This ScrollableView will wait to render its pages until necessary. When the app starts up, the first page is rendered, and the ScrollableView is ready. Subsequent pages are scheduled to render in such a way to limit the impact or visibility of the rendering process.

Converting an existing ScrollableView into a Faster ScrollableView

To convert your ScrollableView, there are three basic steps. First isolate the view for each page, then add the faster library, then break the initial render of each screen into small pieces.

Step 1: Isolate the view for each page

The contents of each page of the ScrollableView should be in its own file, each being required-in. The <ScrollableView/> element should only contain <Require/> elements when you are done.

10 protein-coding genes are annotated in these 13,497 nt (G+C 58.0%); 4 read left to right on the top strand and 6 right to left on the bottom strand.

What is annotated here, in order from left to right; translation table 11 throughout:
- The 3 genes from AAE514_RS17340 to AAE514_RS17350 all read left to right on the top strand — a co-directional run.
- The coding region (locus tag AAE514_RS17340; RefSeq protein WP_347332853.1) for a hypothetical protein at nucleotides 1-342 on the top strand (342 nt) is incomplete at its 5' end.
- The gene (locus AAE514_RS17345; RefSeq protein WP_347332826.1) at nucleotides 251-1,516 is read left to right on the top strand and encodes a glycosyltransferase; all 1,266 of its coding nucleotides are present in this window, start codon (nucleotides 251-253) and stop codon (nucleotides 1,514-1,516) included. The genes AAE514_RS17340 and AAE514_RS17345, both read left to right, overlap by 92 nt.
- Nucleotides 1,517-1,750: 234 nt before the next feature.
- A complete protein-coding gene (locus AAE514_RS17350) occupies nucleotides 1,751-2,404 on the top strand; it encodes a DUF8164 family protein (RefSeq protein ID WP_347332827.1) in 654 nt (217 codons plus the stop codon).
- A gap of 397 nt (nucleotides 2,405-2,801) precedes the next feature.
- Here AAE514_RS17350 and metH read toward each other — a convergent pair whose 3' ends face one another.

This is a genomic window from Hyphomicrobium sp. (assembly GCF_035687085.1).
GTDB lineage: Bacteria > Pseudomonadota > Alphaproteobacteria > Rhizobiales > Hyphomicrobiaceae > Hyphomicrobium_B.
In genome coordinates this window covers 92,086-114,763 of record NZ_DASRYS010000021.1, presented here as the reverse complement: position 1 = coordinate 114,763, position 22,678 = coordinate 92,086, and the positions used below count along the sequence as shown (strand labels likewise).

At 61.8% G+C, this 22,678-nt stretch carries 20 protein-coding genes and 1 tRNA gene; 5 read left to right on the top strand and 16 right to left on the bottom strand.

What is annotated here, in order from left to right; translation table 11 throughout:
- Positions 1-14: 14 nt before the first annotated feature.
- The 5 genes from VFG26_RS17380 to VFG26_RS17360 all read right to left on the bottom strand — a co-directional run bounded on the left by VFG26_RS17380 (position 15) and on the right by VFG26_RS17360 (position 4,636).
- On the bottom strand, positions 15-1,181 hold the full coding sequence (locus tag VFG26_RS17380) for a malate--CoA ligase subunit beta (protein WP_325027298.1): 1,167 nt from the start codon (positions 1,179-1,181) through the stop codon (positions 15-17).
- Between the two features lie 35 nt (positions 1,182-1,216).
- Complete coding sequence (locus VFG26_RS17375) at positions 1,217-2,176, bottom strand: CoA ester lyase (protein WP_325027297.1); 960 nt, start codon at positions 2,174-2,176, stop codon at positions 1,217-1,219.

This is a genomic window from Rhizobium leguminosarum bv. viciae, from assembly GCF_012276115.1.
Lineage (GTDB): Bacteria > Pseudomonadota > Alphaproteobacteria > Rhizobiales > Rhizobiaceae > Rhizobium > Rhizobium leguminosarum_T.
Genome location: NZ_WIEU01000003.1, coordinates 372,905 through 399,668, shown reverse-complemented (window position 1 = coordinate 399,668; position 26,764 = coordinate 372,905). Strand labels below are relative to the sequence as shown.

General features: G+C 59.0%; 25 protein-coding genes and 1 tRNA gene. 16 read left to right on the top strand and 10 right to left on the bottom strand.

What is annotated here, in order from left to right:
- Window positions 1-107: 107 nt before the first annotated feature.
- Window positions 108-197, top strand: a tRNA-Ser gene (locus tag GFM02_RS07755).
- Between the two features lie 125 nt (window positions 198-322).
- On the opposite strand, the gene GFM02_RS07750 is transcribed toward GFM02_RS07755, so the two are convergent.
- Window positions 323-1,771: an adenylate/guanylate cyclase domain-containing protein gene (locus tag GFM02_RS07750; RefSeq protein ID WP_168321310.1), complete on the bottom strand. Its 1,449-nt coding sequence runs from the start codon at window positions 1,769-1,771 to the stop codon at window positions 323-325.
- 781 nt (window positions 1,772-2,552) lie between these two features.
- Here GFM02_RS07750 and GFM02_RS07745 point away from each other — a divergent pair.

Example:

    <ScrollableView>
        <Require type="view" src="page1"/>
        <Require type="view" src="page2"/>
        <Require type="view" src="page34" pagenum="3"/>
        <Require type="view" src="page34" pagenum="4"/>
    </ScrollableView>

Of course, at this point your app will still work exactly the same as before. In fact, your app may already have been structured that way. This is a good time to regression test your app to ensure nothing has changed.

Step 2: Add the library

  1. Drop the faster.js file into your Alloy lib folder
  2. Wherever you use ScrollableView, you'll need to instruct Alloy to use the faster implementation. Add module="com.capnajax.faster" to the <ScrollableView/> tag.